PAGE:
Skip to main content

Marshes for Maine’s Future: Collaborative Science to Support Marsh Conservation and Management Decisions in Maine – A Model for Transferring Geospatial Science in the NERRS

resarchers looking at salt marsh transects

The Wells Reserve is transferring regional geospatial tools developed by USGS to respond to locally identified marsh conservation and management needs in Maine. 

Southern Maine is at the center of two ongoing efforts with a shared objective to provide coastal resource and infrastructure managers with relevant scientific insights to build marsh resilience. The first initiative, the Climate Ready Coast, is led by the Southern Maine Regional Planning and Development Commission (SMPDC) and centers on a place-based user approach using nature-based solutions. This project has identified local decision support needs to prioritize locations for marsh conservation, identify sites for migration pathways, and evaluate restoration strategies. Simultaneously, the US Geological Survey (USGS) is undertaking the Science to Support Marsh Conservation and Management Decisions in the Northeastern United States project, which spans a broader scope from Virginia to Maine and aims to develop the region’s capacity for timely support of decision-makers dealing with climate-induced changes in marsh resilience and vulnerability. The USGS project has already created several regional geospatial products—a ratio of unvegetated-vegetated areas to assess marsh condition, a restoration decision matrix, the marsh lifespan calculator and Coastal Change Likelihood (CCL) data set to estimate the likelihood of geomorphic change due to coastal hazards.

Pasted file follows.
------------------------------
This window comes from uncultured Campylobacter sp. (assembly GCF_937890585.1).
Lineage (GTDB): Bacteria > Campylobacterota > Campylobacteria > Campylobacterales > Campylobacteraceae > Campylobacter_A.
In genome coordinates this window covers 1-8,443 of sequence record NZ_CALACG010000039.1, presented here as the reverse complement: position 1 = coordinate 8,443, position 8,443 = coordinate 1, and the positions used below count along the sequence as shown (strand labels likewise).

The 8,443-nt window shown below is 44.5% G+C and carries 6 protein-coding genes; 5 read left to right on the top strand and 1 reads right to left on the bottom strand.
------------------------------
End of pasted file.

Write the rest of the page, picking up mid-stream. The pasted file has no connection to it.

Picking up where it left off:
This Science Transfer project uses the USGS data products to respond to the Maine marsh conservation leaders’ needs. The team will transfer and apply the geospatial products to develop locally applicable products, which will provide valuable ground truthing for the USGS project and state of the art science to Maine’s Climate Ready Coast communities.  Alignment of this project with Maine’s climate action plan goals Maine Won’t Wait and Maine’s tidal crossing project Coastwise further enhance and amplify the impact of the scientific transfer by addressing unmet needs for science to support strategies that build marsh resilience. This endeavor not only enhances marsh resilience strategies but will also document a Collaborative Learning based model for transferring geospatial science and transfer this to NERRS.